"Hot Water" by Ellen Kushner. Two humans, both of them intimidated by the glamour that attends elves, discover an earthbound magic of their own.
"How Shannaro Tolkinson Lost and Found His Heart" by Felicity Savage. Shannaro, a conservative elf, quests into Bordertown to find his bethrothed, who has been enspelled by a draug and kidnapped. He is not at all charmed by the mixed milieu across the Border from his beloved Faerie. The story is a bracing antidote to the spell Bordertown weaves over its inhabitants and readers.
Not all of the Borderland novels and stories are set there per se. Faerie and the real world can co-exist. So, come on over. In a way, you are already there.posted by J. | 11:52 AM
Monday, November 24, 2003
The eye, the ear and discrimination
When we think about racial discrimination we usually associate it with one of our senses -- sight. A sees X, classifies X as black, Hispanic, Asian or Indian, and treats him in an unpleasantly discriminatory way. However, discrimination can involve some of the other senses, too. Ziba Kashef, writing at ColorLines, has been thinking about how the ear can become the source of racial discrimination.
Earlier this year, the existence of name discrimination was confirmed by researchers at the Chicago Graduate School of Business and the Massachusetts Institute of Technology . Persons submitting resumes bearing 'black-sounding' names are much less likely to even be interviewed for job openings.
Kashef observes that a similar kind of bias is behind airline discrimination against people with Arabic or 'Muslim sounding' surnames.
There is now research revealing that how a person sounds on the telephone may determine whether he will be denied housing opportunities sight unseen.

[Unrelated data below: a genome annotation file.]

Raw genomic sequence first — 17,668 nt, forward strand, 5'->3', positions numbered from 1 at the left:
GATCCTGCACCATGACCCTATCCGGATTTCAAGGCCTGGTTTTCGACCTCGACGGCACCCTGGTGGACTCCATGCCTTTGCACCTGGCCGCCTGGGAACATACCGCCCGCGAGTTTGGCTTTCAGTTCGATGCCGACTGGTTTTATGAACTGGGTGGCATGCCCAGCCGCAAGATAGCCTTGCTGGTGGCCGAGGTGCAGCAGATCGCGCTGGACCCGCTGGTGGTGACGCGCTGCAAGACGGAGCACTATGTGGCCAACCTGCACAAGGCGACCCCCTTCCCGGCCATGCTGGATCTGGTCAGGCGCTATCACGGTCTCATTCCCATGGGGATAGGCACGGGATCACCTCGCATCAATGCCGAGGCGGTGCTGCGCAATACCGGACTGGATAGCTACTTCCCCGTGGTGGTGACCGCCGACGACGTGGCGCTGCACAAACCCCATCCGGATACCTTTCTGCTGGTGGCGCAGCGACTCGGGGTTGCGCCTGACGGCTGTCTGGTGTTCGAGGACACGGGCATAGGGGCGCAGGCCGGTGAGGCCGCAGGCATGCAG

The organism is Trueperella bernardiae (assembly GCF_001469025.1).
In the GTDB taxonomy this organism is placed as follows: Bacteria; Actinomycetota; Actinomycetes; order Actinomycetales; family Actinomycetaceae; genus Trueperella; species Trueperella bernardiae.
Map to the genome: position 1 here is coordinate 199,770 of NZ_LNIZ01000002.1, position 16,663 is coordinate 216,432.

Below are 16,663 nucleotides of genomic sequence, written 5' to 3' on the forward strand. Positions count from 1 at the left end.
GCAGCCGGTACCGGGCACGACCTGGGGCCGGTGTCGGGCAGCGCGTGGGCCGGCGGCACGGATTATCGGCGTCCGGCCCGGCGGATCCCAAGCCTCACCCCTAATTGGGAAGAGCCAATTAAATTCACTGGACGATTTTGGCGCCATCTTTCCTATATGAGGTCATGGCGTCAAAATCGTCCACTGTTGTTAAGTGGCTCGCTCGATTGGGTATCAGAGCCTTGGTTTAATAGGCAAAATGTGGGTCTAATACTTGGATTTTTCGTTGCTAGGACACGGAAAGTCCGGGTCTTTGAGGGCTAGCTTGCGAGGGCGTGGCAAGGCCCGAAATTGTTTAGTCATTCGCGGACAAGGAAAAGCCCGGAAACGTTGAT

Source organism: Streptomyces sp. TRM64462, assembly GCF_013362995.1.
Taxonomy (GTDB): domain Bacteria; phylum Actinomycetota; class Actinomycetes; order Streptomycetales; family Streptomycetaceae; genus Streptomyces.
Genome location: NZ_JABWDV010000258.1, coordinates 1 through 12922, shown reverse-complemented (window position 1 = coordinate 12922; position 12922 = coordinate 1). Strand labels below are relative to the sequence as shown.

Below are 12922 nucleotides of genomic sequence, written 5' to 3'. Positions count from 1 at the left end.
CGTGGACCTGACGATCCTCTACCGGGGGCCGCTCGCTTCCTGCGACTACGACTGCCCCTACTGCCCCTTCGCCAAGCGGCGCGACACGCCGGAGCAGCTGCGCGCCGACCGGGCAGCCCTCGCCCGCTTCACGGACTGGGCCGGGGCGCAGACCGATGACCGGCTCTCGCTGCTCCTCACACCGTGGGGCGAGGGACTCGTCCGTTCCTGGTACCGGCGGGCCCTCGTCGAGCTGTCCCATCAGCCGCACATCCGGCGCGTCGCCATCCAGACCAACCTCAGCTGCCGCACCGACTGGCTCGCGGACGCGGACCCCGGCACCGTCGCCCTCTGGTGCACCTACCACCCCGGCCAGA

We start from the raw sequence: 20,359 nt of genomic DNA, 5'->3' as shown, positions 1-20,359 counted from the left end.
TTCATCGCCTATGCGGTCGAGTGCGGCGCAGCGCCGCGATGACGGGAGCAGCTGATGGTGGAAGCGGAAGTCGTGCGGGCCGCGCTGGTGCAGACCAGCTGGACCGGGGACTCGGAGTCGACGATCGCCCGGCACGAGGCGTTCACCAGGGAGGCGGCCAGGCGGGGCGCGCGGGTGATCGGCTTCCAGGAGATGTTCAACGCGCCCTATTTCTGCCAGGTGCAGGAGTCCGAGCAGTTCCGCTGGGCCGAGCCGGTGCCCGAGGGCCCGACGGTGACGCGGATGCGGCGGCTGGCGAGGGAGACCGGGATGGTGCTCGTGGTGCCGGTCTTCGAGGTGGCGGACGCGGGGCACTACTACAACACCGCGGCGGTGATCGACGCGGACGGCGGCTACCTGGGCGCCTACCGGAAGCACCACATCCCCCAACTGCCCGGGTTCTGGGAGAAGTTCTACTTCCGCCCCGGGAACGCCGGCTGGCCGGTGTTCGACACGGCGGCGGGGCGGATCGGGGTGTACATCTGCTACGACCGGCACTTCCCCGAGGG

Baugh also offers the disturbing news that children who 'sound black or Mexican' are being tracked into less challenging reading classes. In the legal sphere, linguistic discrimination arises when witnesses are allowed to testify that someone unseen 'sounded black'.
Underlying discrimination by sound is a belief that there is something wrong with being a person of color. White people with accents or who speak dialects are not treated as if that is evidence of inferiority. A Henry Kissinger or an Arnold Schwarzenegger is not believed to be stupid because he 'doesn't talk right.' However, the double standard notwithstanding, this is a pretext for discrimination that people of color can do something about. I believe learning standard English, not because it is superior, but because it is the language of business, is justified for persons who must seek their livelihood in the public sphere. We can also not engage in linguistic discrimination ourselves. Hear the person who says 'you know' too often or 'acks' for 'ask' out. Behind the speech may be a good mind.
Discrimination via resume or phone is more of a connundrum. It is the kind of difficult problem employment discrimination law has yet to address.posted by J. | 6:20 PM